Sunday, 21 September 2014

WORDS AND PICTURES - Review By Greg Klymkiw - Teacher Romance on Blu-Ray via dFilms

Words and Pictures (2014)
Dir. Fred Schepisi
Starring: Clive Owen, Juliette Binoche

Review By Greg Klymkiw

Movies about teachers run the gamut of emotions. They can be lushly sentimental (1939's exquisite Goodbye Mr. Chips), ludicrously but winningly sentimental (To Sir With Love), horrendously treacly (The Dead Poets Society), complex and almost unbearably devastating (1951's The Browning Version) and hot babe teachers in the inner city who get to their thug charges by forceful inspiration (Dangerous Minds). There's elements of all these items to varying degrees in Fred (The Chant of Jimmie Blacksmith, Roxanne) Schepisi's Words and Pictures, though it attempts adding few new elements to the mix.

At it's most basic level, though, the movie is a fairly standard romantic comedy with a pair of teachers in a private school. Clive Owen is the irrepressible alcoholic English teacher who is on the verge of losing his job, even though his students absolutely adore him. Juliette Binoche is the new Fine Arts teacher who quickly manages to ingratiate herself upon her students also. These two definitely deserve a shot at falling in love.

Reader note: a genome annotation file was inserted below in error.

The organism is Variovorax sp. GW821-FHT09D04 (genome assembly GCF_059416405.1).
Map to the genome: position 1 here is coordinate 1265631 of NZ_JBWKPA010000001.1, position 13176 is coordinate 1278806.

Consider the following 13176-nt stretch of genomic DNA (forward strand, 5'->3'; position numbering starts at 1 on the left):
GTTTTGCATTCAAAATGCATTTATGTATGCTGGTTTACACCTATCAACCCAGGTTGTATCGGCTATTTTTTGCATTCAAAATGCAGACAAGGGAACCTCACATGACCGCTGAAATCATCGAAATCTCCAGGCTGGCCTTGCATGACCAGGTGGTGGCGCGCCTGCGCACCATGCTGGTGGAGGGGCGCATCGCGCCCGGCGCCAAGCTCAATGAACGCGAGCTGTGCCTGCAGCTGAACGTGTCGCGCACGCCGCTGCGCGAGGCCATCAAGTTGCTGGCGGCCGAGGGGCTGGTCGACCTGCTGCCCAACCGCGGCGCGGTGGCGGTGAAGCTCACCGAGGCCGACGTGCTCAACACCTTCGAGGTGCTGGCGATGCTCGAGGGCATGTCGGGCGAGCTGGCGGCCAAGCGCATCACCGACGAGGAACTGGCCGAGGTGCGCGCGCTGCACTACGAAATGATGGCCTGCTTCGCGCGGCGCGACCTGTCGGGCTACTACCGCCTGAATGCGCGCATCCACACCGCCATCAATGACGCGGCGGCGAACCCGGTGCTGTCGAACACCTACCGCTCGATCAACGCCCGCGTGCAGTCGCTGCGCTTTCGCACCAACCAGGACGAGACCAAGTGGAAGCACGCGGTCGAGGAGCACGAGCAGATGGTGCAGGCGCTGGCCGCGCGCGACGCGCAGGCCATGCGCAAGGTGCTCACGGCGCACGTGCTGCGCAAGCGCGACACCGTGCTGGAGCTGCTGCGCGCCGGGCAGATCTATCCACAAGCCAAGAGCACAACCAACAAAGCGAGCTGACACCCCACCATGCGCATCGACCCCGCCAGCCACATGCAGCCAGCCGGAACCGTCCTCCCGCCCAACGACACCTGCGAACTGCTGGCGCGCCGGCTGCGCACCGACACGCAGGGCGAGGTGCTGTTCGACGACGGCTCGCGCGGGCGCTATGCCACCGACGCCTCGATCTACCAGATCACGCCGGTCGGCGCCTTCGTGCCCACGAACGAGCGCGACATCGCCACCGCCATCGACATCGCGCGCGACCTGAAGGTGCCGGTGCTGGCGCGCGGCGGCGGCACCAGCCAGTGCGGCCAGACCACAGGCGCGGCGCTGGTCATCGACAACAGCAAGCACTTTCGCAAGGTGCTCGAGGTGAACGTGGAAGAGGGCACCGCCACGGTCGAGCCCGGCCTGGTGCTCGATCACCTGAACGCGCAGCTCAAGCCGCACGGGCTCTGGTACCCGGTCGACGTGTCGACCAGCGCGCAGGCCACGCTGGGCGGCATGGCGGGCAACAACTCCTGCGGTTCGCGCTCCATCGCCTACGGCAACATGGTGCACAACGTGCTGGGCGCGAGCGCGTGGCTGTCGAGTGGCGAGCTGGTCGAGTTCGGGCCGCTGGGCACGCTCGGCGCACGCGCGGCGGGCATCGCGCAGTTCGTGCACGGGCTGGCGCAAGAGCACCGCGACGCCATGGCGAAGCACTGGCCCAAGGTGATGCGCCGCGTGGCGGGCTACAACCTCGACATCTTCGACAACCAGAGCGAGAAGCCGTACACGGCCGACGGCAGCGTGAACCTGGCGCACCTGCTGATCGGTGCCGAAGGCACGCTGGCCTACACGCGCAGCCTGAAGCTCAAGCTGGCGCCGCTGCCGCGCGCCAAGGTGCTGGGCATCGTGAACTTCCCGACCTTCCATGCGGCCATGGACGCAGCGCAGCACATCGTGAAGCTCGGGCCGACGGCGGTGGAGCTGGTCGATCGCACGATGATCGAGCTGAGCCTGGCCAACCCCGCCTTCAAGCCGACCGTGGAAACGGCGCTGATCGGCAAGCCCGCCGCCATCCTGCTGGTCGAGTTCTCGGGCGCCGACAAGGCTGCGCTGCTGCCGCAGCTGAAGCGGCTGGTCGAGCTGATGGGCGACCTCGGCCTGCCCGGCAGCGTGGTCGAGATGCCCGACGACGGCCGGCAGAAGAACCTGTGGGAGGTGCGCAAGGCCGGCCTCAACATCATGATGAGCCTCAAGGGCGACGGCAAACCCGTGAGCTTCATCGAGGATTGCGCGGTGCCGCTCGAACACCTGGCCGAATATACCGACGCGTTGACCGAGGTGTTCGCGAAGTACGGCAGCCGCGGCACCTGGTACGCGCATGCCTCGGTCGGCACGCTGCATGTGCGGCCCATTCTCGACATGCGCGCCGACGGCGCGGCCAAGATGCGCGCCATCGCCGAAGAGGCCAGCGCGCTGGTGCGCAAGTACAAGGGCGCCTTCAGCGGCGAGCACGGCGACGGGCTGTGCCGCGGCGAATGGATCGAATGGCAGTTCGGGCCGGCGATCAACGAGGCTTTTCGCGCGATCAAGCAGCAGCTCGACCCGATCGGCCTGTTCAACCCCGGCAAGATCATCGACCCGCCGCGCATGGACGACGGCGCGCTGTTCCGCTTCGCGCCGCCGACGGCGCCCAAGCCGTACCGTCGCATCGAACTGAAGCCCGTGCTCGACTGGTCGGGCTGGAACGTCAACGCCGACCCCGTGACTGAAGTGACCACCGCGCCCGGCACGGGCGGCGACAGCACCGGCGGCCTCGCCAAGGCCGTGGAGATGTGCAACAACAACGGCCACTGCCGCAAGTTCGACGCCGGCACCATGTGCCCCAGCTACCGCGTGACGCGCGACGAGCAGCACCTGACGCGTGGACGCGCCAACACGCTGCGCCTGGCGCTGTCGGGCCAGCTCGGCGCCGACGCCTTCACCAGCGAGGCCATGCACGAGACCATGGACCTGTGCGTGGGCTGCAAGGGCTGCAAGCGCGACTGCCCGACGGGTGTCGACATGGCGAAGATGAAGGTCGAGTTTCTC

The usual antics conspire against them, but there's never any doubt that they're going to end up happily ever after. What becomes the central conflict is an ideological tussle twixt the English teacher and the Art teacher. What's more important? Words? Or Music? The teachers are pitted against each other in a school wide competition to make public presentations that get the students really using their noggins with respect to the powers inherent in both art and literature.

Any movie that places so much emphasis upon learning, language and artistic expression is already ahead of the pack. That the movie is also a romance involving a middle-aged couple (albeit impossibly attractive middle-agers) is also a welcome reprieve from the usual rom-com dross. Gerald Di Pego's screenplay is happily literate and Schepisi's direction always sprightly. At the end of the day, this is fairly old-fashioned and traditional, but as such, comes as a welcome relief.


Words and Pictures is available on Blu-Ray via dFilms. It comes replete with a superb commentary track from the legendary Australian director.